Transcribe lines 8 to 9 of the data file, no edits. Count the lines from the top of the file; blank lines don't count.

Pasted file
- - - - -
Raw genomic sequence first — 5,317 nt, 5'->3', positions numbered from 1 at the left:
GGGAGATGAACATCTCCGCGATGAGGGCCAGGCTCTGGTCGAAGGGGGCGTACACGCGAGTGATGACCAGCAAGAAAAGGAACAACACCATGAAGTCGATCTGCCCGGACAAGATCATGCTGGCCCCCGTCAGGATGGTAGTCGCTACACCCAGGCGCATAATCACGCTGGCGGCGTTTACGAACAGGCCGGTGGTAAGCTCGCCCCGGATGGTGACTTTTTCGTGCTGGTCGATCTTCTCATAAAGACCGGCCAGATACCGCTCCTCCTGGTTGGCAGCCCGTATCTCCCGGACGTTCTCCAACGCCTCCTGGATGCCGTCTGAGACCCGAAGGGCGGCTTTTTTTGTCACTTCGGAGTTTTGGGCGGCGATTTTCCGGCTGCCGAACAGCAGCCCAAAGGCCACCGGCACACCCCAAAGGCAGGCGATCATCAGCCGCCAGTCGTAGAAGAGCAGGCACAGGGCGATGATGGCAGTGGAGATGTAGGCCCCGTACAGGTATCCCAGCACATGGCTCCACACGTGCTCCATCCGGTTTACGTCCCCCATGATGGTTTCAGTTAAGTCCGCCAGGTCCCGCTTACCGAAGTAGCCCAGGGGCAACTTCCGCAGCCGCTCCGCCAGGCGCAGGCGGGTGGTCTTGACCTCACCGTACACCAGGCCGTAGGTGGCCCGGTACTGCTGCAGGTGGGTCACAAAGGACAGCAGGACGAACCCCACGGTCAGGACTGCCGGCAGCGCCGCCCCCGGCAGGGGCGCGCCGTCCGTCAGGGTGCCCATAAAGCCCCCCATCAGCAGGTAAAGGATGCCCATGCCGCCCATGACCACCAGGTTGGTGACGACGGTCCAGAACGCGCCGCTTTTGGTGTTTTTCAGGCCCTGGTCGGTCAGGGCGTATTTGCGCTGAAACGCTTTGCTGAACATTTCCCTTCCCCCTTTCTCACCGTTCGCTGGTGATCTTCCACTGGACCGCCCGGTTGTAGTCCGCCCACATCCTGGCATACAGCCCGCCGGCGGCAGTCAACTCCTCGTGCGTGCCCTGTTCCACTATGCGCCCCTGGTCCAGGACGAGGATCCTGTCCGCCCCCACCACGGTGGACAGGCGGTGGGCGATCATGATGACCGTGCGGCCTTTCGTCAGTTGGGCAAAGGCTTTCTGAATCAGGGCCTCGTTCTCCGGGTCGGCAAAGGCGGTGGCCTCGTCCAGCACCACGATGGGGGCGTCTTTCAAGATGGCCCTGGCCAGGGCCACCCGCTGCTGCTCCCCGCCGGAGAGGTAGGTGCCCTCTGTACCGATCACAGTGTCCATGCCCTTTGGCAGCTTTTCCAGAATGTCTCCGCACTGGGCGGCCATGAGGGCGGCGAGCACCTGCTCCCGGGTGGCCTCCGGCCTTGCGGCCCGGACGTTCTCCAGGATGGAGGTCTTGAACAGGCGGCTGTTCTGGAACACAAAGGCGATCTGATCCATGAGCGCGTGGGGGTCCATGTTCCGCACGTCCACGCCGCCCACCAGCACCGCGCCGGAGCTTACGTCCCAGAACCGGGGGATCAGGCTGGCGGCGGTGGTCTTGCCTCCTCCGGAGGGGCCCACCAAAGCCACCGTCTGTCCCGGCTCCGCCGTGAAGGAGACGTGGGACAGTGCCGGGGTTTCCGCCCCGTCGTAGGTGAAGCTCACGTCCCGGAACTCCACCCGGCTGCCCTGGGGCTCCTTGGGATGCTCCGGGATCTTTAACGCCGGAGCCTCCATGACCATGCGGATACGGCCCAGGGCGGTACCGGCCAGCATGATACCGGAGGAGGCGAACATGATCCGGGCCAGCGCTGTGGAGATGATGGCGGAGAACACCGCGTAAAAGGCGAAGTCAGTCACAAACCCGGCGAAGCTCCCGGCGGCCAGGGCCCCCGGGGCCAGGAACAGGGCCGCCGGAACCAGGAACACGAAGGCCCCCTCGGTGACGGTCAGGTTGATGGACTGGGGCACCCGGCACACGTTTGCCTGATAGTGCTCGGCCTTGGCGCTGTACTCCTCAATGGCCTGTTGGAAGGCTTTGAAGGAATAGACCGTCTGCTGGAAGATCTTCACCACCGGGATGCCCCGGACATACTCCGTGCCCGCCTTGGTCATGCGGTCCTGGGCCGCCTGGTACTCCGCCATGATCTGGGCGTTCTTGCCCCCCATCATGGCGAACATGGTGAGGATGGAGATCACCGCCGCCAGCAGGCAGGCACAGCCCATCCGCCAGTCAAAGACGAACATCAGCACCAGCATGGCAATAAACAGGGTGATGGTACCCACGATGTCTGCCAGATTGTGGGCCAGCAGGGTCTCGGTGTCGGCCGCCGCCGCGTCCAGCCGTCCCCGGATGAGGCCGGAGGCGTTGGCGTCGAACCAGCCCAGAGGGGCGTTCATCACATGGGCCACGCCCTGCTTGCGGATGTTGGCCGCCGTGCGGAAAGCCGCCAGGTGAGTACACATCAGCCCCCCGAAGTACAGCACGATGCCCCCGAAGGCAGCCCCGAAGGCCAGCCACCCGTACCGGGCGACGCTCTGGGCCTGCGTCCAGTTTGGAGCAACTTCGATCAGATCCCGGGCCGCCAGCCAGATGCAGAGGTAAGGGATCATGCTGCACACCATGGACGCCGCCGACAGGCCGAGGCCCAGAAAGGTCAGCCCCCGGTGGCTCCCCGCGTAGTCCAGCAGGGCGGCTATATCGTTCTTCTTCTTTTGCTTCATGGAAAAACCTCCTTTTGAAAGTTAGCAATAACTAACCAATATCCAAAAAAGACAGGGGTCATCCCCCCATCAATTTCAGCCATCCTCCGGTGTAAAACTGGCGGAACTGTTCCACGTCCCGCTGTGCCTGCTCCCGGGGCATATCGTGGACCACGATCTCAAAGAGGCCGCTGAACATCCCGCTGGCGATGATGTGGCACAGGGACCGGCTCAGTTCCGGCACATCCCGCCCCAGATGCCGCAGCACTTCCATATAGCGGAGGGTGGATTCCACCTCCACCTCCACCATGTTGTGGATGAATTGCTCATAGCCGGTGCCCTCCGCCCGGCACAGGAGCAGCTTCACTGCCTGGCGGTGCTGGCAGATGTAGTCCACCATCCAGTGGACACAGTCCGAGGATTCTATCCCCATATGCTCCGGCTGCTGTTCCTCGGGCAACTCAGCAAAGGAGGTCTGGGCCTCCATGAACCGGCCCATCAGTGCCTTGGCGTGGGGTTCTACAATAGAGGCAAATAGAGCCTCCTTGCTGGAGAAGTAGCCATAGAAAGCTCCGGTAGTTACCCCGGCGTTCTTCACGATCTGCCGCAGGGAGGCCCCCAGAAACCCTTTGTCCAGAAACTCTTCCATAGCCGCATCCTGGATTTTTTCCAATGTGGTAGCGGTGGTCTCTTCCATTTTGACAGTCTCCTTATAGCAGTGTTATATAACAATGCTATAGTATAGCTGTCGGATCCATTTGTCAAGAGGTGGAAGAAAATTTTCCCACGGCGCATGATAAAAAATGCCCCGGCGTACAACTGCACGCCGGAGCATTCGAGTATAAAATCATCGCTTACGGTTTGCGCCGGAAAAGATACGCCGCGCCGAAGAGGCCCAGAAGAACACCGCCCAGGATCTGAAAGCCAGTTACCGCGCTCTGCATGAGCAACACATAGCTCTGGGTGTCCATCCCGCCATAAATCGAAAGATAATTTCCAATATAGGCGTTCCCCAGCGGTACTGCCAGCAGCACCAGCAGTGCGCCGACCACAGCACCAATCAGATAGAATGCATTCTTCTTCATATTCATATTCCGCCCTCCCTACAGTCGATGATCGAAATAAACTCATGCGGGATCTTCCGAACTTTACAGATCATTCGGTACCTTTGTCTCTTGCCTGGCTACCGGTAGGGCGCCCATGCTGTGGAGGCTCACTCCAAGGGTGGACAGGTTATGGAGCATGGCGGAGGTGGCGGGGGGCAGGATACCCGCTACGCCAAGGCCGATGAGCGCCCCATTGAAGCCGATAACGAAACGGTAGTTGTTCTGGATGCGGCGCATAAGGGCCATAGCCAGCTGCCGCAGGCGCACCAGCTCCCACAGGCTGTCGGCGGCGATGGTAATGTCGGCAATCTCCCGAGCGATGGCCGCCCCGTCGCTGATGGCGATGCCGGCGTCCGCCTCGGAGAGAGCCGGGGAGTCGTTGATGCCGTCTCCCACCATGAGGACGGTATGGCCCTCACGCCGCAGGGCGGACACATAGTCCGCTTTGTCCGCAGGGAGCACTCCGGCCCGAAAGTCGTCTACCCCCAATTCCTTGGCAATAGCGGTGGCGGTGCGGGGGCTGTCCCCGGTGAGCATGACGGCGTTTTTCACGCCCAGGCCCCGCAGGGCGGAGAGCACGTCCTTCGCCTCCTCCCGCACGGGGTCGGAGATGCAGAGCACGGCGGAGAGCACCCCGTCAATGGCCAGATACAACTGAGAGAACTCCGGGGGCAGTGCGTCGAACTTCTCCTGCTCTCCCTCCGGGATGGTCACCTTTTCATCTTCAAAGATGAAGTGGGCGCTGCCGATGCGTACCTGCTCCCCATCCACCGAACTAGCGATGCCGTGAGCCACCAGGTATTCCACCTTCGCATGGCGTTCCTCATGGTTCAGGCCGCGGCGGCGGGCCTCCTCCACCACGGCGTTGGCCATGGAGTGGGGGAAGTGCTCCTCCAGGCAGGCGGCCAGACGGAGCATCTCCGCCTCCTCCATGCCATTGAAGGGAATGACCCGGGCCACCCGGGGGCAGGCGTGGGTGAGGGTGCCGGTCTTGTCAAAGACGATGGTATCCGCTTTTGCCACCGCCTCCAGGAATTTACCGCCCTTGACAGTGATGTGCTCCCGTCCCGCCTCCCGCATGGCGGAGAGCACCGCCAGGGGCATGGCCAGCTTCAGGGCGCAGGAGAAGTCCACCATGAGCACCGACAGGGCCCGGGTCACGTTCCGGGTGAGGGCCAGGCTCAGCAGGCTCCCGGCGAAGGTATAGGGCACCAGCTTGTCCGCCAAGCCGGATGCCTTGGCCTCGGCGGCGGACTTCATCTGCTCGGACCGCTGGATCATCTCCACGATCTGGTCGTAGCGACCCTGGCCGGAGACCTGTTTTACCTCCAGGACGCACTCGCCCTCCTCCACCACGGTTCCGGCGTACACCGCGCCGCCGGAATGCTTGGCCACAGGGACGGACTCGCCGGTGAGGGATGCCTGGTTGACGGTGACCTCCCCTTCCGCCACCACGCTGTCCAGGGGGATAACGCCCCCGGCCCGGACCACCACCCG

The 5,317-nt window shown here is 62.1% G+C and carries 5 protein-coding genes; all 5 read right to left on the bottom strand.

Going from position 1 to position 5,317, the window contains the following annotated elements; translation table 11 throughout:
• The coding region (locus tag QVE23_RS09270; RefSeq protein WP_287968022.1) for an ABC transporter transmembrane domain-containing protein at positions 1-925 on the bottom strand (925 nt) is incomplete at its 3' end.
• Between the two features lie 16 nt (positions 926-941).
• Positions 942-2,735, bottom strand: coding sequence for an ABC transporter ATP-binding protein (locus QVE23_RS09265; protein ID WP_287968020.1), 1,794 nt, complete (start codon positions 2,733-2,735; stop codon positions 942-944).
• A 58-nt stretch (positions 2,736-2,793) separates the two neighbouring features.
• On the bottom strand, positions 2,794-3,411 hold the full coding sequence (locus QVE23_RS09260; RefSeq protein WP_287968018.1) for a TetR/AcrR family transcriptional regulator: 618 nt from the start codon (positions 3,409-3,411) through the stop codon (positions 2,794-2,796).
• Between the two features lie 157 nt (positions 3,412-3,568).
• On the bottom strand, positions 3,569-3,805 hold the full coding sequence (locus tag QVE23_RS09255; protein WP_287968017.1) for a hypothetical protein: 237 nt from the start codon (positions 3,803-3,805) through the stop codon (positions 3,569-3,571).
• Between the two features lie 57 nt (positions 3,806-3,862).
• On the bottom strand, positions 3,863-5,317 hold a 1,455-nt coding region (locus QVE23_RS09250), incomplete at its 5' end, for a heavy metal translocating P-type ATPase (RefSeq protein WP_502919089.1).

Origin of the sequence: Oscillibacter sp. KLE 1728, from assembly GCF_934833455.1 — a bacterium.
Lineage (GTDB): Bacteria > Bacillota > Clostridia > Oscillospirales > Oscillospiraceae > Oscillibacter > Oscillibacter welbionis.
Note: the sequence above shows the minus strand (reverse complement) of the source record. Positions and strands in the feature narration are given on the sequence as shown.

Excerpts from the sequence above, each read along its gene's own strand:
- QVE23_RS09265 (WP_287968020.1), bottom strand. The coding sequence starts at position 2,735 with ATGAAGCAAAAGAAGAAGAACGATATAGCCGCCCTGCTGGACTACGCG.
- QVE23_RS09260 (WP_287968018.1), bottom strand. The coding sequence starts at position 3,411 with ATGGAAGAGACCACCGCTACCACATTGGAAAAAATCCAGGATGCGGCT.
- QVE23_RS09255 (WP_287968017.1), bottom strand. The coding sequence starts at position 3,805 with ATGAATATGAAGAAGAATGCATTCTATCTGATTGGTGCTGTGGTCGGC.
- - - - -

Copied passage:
• A 58-nt stretch (positions 2,736-2,793) separates the two neighbouring features.
• On the bottom strand, positions 2,794-3,411 hold the full coding sequence (locus QVE23_RS09260; RefSeq protein WP_287968018.1) for a TetR/AcrR family transcriptional regulator: 618 nt from the start codon (positions 3,409-3,411) through the stop codon (positions 2,794-2,796).